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The Anecdotage of Glasgow
A Glasgow manufacturer's benevolent diplomacy

ROBERT, or Robin Carrick, who went as a boy to, and rose to be manager and cashier of the Ship Bank of Glasgow, (afterwards merged into the Union Bank of Scotland), had the reputation of being a close-fisted old screw.

A good story is told of how he was sweated on one occasion for the benefit of the Royal Infirmary.

Two or three respectable citizens collecting subscriptions for that benevolent institution, knowing Mr. Carrick’s great wealth, honoured him with their first call, expecting their list to be headed with a good round sum, which would have a good effect on those who were called on afterwards. To their surprise and mortification, Robin simply put down his name for two guineas. There next call was on old Mr. John M’Illquham, manufacturer, who on seeing the list so headed, exclaimed:

"Bless me! has Mr. Carrick only given you twa guineas for such a benevolent purpose?"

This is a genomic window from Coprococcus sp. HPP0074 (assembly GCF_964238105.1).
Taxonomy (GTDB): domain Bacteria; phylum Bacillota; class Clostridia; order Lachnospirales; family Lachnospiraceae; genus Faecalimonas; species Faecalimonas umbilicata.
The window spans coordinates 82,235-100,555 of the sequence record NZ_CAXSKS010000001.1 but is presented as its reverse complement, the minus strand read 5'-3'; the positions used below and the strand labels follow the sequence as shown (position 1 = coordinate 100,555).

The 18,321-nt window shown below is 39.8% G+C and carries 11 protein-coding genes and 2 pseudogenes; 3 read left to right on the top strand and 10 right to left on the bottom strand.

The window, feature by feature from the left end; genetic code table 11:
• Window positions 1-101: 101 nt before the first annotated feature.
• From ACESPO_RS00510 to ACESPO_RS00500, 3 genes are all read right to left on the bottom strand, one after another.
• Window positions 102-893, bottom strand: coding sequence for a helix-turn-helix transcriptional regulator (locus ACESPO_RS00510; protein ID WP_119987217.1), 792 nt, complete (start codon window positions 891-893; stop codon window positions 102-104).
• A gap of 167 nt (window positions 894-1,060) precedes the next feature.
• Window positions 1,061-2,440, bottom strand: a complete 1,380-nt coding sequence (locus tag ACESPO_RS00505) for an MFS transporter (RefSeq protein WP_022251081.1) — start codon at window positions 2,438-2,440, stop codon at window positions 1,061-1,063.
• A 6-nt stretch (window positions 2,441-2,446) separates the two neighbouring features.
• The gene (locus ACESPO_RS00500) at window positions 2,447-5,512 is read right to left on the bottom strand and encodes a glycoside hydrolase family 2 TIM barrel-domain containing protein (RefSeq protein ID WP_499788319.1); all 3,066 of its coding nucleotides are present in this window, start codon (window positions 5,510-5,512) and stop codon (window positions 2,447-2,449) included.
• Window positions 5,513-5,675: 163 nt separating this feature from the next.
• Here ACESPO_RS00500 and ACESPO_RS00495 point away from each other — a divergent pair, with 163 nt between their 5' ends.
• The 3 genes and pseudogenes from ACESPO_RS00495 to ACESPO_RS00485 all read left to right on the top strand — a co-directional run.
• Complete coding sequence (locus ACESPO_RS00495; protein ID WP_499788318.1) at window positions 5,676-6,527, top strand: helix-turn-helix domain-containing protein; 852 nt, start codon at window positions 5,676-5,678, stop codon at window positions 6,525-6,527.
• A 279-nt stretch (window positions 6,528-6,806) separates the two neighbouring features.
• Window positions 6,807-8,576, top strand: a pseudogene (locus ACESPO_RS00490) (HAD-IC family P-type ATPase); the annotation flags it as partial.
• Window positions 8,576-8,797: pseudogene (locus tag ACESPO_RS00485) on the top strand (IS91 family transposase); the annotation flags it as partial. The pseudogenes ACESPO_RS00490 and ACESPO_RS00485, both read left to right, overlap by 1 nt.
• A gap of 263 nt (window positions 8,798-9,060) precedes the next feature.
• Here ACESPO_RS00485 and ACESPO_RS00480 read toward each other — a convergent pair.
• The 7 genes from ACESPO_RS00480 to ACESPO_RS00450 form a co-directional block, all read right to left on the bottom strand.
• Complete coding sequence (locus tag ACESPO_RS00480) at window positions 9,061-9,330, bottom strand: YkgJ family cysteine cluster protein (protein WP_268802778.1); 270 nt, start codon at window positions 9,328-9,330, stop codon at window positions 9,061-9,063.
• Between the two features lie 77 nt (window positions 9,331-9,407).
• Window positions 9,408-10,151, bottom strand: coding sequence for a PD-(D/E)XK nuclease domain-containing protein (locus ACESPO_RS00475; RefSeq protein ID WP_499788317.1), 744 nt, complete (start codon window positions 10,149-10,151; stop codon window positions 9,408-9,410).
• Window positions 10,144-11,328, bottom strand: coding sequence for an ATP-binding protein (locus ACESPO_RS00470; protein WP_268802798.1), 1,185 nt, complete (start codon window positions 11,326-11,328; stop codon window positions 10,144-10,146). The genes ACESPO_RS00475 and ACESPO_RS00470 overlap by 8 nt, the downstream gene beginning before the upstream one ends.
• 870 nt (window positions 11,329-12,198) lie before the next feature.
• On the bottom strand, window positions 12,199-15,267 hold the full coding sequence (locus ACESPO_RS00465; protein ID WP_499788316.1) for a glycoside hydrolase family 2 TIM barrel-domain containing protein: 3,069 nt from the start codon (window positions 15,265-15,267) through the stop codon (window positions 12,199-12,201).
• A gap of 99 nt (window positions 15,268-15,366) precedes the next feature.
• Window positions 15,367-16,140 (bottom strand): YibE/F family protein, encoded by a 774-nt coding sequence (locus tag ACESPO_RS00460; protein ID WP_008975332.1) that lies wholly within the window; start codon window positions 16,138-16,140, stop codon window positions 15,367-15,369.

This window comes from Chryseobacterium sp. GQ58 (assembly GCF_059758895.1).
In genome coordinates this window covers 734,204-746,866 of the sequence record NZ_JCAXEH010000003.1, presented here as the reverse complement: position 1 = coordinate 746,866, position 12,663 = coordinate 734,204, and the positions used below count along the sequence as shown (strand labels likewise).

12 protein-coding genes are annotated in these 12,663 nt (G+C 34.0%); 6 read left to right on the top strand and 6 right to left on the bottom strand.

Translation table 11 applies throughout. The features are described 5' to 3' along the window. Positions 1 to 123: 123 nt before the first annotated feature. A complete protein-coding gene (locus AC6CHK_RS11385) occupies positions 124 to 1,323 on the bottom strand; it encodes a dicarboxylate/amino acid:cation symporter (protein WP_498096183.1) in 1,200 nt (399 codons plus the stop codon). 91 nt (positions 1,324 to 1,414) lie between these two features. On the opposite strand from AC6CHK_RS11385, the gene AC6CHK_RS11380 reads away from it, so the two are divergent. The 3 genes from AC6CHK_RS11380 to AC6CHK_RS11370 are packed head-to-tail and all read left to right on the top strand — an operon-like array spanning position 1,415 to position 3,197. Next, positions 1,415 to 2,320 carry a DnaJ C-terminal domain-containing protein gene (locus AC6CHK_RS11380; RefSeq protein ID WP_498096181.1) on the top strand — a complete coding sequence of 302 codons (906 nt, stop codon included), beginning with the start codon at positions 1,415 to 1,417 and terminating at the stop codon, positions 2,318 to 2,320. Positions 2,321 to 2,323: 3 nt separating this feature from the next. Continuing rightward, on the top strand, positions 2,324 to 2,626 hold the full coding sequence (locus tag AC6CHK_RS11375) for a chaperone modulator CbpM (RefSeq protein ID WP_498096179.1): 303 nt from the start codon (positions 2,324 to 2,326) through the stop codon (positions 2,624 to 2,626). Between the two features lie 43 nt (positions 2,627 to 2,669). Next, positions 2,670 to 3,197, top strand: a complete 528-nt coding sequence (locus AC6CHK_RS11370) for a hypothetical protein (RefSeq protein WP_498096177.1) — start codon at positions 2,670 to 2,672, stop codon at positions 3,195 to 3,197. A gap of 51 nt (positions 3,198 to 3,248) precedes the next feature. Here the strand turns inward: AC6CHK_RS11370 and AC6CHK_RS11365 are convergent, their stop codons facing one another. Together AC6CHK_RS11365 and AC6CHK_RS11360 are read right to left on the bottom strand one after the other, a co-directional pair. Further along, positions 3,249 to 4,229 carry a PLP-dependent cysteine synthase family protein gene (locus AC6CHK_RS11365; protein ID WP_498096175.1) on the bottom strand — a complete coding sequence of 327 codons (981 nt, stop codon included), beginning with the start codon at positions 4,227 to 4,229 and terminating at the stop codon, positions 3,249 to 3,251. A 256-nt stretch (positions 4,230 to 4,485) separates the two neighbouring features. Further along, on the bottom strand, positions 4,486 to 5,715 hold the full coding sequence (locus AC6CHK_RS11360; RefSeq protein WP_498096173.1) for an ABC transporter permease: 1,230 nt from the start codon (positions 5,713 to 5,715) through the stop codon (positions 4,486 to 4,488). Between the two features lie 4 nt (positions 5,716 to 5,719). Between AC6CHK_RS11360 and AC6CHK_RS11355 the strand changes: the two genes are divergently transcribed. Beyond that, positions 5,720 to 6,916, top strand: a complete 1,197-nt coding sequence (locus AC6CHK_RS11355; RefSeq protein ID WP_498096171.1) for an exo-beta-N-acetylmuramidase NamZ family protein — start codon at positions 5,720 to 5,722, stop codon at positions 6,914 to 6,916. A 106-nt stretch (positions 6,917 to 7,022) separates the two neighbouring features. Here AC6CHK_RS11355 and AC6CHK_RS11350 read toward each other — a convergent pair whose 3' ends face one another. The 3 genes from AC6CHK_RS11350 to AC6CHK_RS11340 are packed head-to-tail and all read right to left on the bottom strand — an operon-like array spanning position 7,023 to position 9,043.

"No more," was the reply, "he said he could not afford to give any more."

"What’s that you say?" said the manufacturer; "bide a wee," and so saying, he rose from his stool and bade his faithful cash-keeper and confidant, Mr. Davidson, afterwards of Ruchill, to go with a cheque for £10,000 or more, the amount at his credit in the Ship Bank. When the cheque was presented for payment, Robin the banker stared and looked quite dumfoundered

"Go back," said he, "young man, to Mr. M’Illquham with my compliments, and tell him he has surely committed some mistake." Mr. Davidson returned with the message, but was sent back to demand payment in the most peremptory manner. The niggardly banker on this became rather shaky, and thought it best to go and have a personal interview with the manufacturer. Upon entering he said to his customer:

"What’s wrong wi’ ye the day, Mr. M’Illquham?" to which the instant reply was:

"Nothing in the least wrong wi’ me, praise be blessed! but I fear there’s something very far wrong wi’ you and your bank, for my friends here have just assured me that you could only afford twa guines in aid of the worthy charity they represent, and so I thought it high time to shift my money to some safer quarter."

This led to the desired result, as Robin, although with great reluctance, put down his name for fifty guineas; whereon Mr. M’Illquham cancelled his cheque, and the deputation from the Royal Infirmary went off perfectly delighted.

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